Using Art to Connect People in a Time of Isolation

Author: Papa Balla Ndong

In spring of 2020 it became clear that the coronavirus pandemic would radically separate people worldwide—not only from others beyond their own cultural communities, but also from people within their communities. As the coronavirus was pulling people apart, I wondered what I could do personally to find a way to bring us together virtually. I hoped to capture and reinforce the sense of belonging and diversity I’ve found in SIETAR and to promote the mission of intercultural exchange and mediation that are at the heart of my own work and daily life.

The importance of bridge-building and connecting communities is deeply rooted in my own cultural background and experience. Although I am originally from Senegal, I have lived in Spain for many years. One of Spain’s artistic treasures, Picasso’s “Guernica,” inspired me to consider the power of art, specifically collage, to represent the diversity of human experience in traumatizing and dehumanizing conditions. So, we put out an open call to SIETARIANS worldwide to document their own experiences during lockdown and help create an international coronavirus art collage online. Members were invited to share key learnings: 

How do we face our confinement? What are we reading or doing with our time? 

What have we learned or discovered? Participants made their contributions via email or Twitter using the using the hashtag # sietarCovid-19. All contributions were published anonymously. 

The initial call for submissions was followed with posters and messages on LinkedIn to encourage participation. As submissions arrived, they were sorted according to the following:

The house: with the slogan # stay at home (many stories originated from home).

  • Children:  how confinement affected them.
  • Neighborhood: how neighborhoods expressed their solidarity.
  • The mask: its social and civic impact.
  • Government: how governments did (or did not) take the lead in the pandemic.
  • Business: how the industry has been affected.
  • Education: how the pandemic affected mobility that only education can offer.

The methodology emphasized tactics and strategies that allow for community engagement, foster solidarity, and embrace the differences in participants’ cultural realities.

Our objectives were to:

  • Get an approximation of what was experienced during the lockdown.
  • Make the problem of coronavirus visible.
  • Strengthen community and connection.
  • Demonstrate the value of art as an instrument for dealing with difficult experiences.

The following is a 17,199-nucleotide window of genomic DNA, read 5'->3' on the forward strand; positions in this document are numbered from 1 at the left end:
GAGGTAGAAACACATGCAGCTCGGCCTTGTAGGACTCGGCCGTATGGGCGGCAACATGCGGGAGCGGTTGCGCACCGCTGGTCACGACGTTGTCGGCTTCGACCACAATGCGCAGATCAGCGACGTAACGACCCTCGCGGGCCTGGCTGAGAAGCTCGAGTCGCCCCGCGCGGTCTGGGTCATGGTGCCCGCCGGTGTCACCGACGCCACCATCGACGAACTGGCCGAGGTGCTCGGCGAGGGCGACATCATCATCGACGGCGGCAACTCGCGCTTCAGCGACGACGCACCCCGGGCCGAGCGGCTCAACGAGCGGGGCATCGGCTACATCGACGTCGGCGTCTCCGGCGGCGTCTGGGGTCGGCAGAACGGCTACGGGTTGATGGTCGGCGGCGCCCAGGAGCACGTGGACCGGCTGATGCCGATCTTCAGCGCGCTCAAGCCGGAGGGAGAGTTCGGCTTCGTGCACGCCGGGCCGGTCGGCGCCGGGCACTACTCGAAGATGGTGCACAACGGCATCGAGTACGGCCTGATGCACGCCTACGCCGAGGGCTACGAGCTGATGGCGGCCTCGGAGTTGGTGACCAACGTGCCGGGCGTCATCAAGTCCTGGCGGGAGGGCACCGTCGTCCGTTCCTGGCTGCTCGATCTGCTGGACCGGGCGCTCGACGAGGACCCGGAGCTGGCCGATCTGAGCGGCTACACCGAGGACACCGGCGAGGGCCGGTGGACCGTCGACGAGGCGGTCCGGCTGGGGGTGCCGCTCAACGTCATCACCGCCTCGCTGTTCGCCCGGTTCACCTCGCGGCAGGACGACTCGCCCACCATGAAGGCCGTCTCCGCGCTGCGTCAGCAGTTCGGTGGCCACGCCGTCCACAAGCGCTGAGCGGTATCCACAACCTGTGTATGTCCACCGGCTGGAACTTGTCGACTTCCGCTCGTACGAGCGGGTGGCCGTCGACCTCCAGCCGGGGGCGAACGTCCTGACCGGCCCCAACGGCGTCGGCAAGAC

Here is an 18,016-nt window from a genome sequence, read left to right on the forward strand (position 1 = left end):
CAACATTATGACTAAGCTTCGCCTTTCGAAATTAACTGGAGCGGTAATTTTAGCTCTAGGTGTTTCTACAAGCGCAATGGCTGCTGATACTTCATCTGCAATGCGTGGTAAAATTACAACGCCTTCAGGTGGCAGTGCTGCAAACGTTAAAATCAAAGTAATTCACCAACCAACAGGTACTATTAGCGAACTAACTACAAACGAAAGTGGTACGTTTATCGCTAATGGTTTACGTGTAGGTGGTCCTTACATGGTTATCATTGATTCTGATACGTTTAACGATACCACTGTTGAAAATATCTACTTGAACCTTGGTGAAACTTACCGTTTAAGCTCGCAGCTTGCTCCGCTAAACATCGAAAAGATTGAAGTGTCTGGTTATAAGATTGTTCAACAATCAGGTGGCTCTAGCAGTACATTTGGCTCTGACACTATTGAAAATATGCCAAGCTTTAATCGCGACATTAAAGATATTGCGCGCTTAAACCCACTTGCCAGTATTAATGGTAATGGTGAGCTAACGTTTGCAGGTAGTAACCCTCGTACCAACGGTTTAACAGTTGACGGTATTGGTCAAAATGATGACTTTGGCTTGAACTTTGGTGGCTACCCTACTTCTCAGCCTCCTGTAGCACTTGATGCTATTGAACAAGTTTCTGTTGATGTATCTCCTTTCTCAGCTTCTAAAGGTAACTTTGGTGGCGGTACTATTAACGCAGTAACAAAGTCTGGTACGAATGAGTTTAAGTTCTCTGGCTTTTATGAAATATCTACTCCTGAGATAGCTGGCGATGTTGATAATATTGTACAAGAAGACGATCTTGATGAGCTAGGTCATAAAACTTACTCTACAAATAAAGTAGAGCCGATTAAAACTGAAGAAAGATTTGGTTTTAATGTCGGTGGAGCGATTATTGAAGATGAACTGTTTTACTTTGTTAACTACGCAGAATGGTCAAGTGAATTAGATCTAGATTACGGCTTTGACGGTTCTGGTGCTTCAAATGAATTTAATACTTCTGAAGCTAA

• Generate a process for using art as a tool for research.

The result, “SIETAR Coronavirus Art Project,” is a work of art consisting of more than 180 photos, images, emoticons and stories that document the pandemic experiences of more than 111 people from more than 23 countries around the globe. 

As Participatory Action Research (PAR), the project used the universal language of art as a tool for promoting reflection, capturing information, and creating dialog between people. As an artistic survey, it may have attracted more interest and generated more engagement than a strictly academic approach.

The project was both inspiring and impactful. The SIETAR Coronavirus Art Project was the focus of a 45-minute seminar and dialog in Paris on June 27, 2020, which explained the theoretical support of the project. The presentation was followed by a brief musical performance by the group Musical Thinkers. The project has been highlighted at the SIETAR Japan Congress, invited to SIETAR Switzerland, and cited as an example of a project that brought the SIETAR community together at an exceptional moment in history.

The project showcases how collective art creation can strengthen community and create a sense of “we” within an organization. Collective art creation is a tool that can be used to reflect and embrace cultural differences, promote creativity and communication, and transcend polarization and individualism. It offers a new process that can expand on the principles of community and inclusion upon which SEITAR was founded, and, in the future, offers an ongoing resource for our intercultural toolkit.

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